Welsh lamb certainly seemed to dominate proceedings at the Royal Welsh Show last week, although it came close to being knocked off its position of top talking point by one unidentified farmer who scaled the NFU Cymru's building to launch a one-man protest. James Powell, of Llangynidr, brandished a banner declaring the organisation to be "No F'ing Use".
Everyone seemed keen to make use of Welsh lamb however. Despite the distractions and the soaring temperatures of up to 37ºC, attention was firmly
focused on the lamb, as you might expect at Wales's premier agricultural show, with both Sainsbury's and Marks & Spencer among the big-name retailers announcing new product lines featuring Welsh lamb and beef.
But perhaps the biggest news was left to Welsh Assembly rural
affairs minister Carwyn Jones, who announced that the United Arab Emirates had lifted the ban on imports of Welsh lamb. This follows months of negotiation between Jones, promotional body for Welsh meat Hybu Cig Cymru (HCC) and the Dubai authorities.
"This is great news for the Welsh lamb industry and presents a massive opportunity for our suppliers," said Jones.
At the moment, the UAE is only 25% self-sufficient when it comes to red meat, most of which is goat, so it is heavily reliant on imports. The move opens up a valuable new market for the Welsh sector, one which, importantly, is not price-driven. It also opens up at a time when supplies from Wales are hitting a peak.
The preference for smaller to medium carcasses - the animals that are harder to sell on the home market - is also a bonus for the industry. Gwyn Howells, chief executive of HCC, points out that the opportunity does not end there, as the UAE could easily prove to be the gateway into other countries in the region. Moreover, the Middle East is not the only place showing an increasing passion for Welsh lamb; Italy is rapidly becoming a strong market for the Welsh, particularly with the help of some influential figures.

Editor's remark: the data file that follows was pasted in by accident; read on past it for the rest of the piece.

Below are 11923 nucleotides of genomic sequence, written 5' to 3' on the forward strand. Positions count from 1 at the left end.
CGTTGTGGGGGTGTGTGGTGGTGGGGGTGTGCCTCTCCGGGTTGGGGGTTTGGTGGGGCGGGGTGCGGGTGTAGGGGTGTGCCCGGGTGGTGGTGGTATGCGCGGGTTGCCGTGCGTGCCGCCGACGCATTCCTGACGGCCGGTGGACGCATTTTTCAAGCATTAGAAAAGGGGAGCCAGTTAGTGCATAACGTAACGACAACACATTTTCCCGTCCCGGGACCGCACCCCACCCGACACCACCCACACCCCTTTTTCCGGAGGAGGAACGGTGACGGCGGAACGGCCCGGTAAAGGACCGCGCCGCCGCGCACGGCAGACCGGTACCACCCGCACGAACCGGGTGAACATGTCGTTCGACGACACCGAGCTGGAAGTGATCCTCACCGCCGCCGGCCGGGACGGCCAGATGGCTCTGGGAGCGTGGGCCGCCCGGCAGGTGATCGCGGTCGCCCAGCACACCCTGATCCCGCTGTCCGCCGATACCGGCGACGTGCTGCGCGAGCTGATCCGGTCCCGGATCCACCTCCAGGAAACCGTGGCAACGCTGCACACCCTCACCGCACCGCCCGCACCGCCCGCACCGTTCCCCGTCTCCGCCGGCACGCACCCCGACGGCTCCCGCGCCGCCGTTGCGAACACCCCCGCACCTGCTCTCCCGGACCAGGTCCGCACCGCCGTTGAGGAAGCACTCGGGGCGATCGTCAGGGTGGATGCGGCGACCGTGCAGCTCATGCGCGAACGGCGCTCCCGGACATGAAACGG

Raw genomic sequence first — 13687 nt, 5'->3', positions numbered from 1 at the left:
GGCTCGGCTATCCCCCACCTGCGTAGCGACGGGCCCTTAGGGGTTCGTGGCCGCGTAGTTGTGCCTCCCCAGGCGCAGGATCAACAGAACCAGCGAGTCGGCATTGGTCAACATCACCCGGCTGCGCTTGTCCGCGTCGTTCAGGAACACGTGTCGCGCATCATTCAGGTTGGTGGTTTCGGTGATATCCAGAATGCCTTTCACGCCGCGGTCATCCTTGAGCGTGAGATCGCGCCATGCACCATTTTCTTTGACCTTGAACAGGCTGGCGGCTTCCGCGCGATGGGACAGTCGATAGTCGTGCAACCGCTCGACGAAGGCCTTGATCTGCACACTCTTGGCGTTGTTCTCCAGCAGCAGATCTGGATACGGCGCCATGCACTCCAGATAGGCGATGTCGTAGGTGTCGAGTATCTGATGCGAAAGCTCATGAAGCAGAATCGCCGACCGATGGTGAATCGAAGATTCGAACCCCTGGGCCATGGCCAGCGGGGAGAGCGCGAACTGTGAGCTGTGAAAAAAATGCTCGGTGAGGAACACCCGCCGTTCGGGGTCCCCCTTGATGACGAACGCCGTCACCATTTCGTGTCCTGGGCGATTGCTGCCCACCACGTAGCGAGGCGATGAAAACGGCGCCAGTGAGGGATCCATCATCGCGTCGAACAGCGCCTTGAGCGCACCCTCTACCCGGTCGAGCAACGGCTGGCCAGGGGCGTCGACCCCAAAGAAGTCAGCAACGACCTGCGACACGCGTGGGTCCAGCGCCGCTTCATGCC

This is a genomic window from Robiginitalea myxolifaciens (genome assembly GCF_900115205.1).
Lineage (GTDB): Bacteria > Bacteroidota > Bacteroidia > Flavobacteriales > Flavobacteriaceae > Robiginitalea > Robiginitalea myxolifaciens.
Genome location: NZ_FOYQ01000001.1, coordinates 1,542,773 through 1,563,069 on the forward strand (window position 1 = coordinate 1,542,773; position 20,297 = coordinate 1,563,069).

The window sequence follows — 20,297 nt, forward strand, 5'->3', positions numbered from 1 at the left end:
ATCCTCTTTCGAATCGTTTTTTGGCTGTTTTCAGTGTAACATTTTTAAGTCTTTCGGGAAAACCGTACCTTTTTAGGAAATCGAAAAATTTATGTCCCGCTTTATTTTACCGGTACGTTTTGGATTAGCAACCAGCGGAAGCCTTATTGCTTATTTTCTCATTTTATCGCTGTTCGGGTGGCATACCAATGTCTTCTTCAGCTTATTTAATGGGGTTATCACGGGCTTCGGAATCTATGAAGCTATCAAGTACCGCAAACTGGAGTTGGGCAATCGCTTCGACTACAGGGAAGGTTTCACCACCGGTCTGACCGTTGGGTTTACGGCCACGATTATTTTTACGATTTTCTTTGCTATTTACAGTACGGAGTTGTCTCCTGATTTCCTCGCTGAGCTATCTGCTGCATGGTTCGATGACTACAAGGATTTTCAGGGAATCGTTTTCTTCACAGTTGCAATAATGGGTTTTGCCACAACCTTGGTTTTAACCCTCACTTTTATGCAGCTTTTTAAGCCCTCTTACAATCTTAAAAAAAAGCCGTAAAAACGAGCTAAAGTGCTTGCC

Dott Giacinto Fusetti, an import agent in Italy, is a fan and highlights the opportunity his country has for the Welsh meat industry. "Italy is a very big market. We eat around 1m tonnes of beef a year, and import 400,000t, making it the biggest market in Europe. Lamb is a real success story," he says. With consumption at 80,000t, Welsh exports to Italy have risen by 58%. "Around 80% of lamb imports into Italy now come from Wales," added Fusetti.
Rees Roberts, chairman of HCC, said: "Italy is a key market and we've concentrated a lot of effort there, which has shown a great deal of success. We intend to build on this, particularly for Welsh lamb, but also for Welsh beef."
Michelin-starred chef Carlo Cracco is a fan of Welsh lamb, which he discovered during a lunch organised by HCC to promote the meat to Italian journalists. Cracco is now regularly featuring the meat on the menu at his Milan restaurant Cracco Peck. He said it is a totally different product to home-grown lamb. "Welsh lamb is bigger and much more versatile - it can be used in many different ways,"
A key factor in Wales's success, particularly in Europe, has been its acquisition of protected geographical indication (PGI) status. Fusetti said: "Italian consumers demand high-quality beef; they want to know production is of a high standard. Having the PGI status gives them that."
Consumer confidence in Italy has been rocked in recent years over disease issues, but Fusetti said the situation was now improving, although it remained fragile. "The answer is to carry on with what we're doing, and concentrate on the unique characteristics of Welsh meat and its PGI status," he said.
The popularity of Welsh lamb abroad means that one in three lambs produced in Wales is now sold overseas. With the growing interest in Welsh meat around the world, Roberts urged everyone in the industry to exploit the opportunity and visit the Sial trade fair in Paris this October.